Members of the Baltimore County Council are scheduled to vote on two bills Monday proposed by Councilwoman Vicki Almond that aim to improve government transparency and accountability.
Almond, a Reisterstown Democrat, is seeking to prohibit all campaign contributions during the county’s Comprehensive Zoning Map Process (CZMP) — the time during which the county addresses rezoning requests — and have mandatory ethics training for top county officials.
The two bills, which Almond dubbed an “ethics package,” were discussed during a county work session on Tuesday.
Almond, who represents the majority of the county’s Jewish population, told the JT she is optimistic her legislation, if passed, will help rebuild trust between elected officials and the people they represent.
“People need to trust government again and those who are in government,” said Almond, who is considering a run for county executive. “In our current political atmosphere, with our attitudes, it’s really difficult. So, I’m really hoping this ethical package will help people say, ‘Oh, well, this is clear, and I understand this.’”
Baltimore County Executive Kevin Kamenetz, a Democrat who is contemplating a run for governor, said through spokeswoman Ellen Kobler that he backs both measures.
“It sounds like a positive move forward,” Kobler told the JT via email.
With three co-sponsors — County Council chairman Tom Quirk (D-District 1), David Marks (R-District 5) and Cathy Bevins (D-District 6) — Almond has drummed enough support for both bills to pass.
Development is one of the leading issues in the county, and zoning decisions are considered one of the biggest responsibilities county members hold.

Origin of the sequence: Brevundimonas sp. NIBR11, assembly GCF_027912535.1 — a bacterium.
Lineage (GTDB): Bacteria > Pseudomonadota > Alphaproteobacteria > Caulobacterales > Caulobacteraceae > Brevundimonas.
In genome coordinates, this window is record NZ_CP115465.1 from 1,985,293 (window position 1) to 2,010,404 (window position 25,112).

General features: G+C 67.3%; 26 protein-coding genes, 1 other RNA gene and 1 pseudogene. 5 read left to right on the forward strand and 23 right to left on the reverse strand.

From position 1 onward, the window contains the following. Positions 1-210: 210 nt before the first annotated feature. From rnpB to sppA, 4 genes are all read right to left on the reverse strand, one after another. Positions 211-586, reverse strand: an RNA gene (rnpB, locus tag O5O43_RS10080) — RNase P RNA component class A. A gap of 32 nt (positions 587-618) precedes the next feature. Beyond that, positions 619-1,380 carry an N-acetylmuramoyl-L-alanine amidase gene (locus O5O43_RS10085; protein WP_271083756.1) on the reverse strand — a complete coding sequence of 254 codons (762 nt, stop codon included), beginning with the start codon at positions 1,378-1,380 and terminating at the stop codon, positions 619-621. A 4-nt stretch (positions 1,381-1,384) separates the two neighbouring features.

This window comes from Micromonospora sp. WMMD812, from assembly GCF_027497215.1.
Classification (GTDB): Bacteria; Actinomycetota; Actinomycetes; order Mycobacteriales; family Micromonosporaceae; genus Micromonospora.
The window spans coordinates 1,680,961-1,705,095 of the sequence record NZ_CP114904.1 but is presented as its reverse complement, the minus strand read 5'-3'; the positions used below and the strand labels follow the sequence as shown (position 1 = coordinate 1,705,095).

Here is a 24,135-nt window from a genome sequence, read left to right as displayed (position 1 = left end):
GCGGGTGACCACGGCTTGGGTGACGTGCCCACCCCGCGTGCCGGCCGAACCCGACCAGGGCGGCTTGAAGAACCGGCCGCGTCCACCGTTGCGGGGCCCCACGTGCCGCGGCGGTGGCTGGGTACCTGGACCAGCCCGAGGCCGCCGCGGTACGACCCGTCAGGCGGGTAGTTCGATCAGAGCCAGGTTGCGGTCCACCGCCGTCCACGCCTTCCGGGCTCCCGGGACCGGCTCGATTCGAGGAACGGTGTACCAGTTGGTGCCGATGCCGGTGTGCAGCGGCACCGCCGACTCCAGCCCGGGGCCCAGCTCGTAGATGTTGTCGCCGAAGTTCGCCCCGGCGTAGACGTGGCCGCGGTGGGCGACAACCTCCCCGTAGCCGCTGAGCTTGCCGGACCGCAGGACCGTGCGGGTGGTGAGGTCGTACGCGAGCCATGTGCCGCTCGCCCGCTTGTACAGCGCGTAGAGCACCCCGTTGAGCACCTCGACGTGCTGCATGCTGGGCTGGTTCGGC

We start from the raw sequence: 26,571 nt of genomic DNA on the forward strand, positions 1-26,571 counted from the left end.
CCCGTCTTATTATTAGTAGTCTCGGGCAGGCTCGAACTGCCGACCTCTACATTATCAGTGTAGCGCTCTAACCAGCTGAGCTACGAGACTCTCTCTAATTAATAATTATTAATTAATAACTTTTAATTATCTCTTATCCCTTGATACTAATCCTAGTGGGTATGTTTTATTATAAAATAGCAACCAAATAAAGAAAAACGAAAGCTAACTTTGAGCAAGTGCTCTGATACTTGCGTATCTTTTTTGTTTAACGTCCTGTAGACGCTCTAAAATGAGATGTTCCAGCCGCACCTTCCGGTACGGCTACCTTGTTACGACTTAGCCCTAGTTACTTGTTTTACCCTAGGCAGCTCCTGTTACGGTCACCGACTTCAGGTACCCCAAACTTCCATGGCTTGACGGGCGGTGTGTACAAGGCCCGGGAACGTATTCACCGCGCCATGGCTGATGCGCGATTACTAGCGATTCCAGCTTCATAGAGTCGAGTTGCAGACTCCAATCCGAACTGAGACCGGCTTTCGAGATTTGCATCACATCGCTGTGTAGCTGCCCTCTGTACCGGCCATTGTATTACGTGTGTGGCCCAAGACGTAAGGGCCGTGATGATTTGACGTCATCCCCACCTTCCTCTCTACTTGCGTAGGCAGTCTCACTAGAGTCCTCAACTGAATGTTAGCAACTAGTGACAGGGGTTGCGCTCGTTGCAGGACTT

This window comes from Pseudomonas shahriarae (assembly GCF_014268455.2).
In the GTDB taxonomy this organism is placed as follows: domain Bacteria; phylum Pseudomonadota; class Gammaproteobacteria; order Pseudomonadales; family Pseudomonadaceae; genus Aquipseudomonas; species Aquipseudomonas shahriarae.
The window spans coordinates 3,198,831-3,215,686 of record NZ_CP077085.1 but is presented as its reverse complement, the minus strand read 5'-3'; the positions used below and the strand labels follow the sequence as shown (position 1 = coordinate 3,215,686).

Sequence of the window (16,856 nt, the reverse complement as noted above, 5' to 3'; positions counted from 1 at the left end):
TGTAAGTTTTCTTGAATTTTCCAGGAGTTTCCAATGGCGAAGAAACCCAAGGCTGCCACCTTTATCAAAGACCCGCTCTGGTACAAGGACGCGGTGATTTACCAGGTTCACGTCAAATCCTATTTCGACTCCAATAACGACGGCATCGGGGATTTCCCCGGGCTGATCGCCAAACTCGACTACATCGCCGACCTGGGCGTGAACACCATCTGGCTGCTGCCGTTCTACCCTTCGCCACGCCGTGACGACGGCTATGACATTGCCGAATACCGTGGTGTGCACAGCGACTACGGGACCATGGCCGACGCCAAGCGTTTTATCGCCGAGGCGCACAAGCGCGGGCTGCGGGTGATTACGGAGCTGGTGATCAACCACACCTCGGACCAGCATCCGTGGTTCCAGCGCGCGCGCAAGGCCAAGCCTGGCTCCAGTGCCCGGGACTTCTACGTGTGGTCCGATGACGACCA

Under one of Almond’s bill, council members would not be allowed to accept campaign contributions or schedule or hold fundraising events during the CZMP process, which is held every four years.
Sen. Jim Brochin (D-District 42), who represents Towson, Cockeysville, Lutherville and Timonium as well as North Baltimore County, told the JT he had “serious doubts” the bill would fulfill its intention. In this year’s General Assembly, Brochin failed to pass a law that would have completely barred developers from making campaign contributions to Baltimore County Council members or the county executive.
Brochin said he expects to formally announce a run for county executive sometime this fall.
“[Almond’s] legislation doesn’t change anything,” Brochin said. “I think it’s nothing more than window dressing. Development needs to be based on the merits of the project, and the only way to do that is to take [developers’] money completely out of it. You can’t tell me that members of community associations and neighborhoods are on the same level as developers. The deck is stacked against the average person when it comes to any [CZMP] project and decision.”
He blasted Almond’s decision to compromise with Woodholme Country Club in Pikesville to rezone a 40.94-acre parcel along Mount Wilson Lane and Iron Horse Lane during last year’s CZMP process. The move will allow Woodholme to build 153 townhomes, though the club has yet to finalize plans for the site.
“Pay-to-play isn’t during the CZMP process,” said Brochin, who added he wouldn’t have supported the project. “Pay-to-play was two weeks after the CZMP process ended, and [Almond] approved [153 townhomes] in the bucolic area around Woodholme Country Club. They had a fundraiser for her, and two of the board directors basically said, ‘Let’s thank Vicki for what she did.’ If that’s not pay-to-play, I don’t know what is.”
Under its original proposal, Woodholme had requested to build 225 townhomes on the plot, reducing the number of units in the approved legislation by 32 percent.
Almond said the notion that she is “on the take and in the pockets of developers” is simply not true.
“That bothers me, because people are attacking my integrity when I’ve given them no reason to do that,” Almond said. “It’s really hurtful and harmful.”
Almond’s second bill would require training in ethics law for county-elected officials, top aides, top county officials and registered lobbyists, among others.
Almond said a training class would be run by the county’s Ethics Commission and take a few hours to complete.
“There will be no ifs, ands or buts about what you’re allowed to do,” Almond said. “I think that’s important so that we don’t make mistakes and we understand the law and are abiding by it.”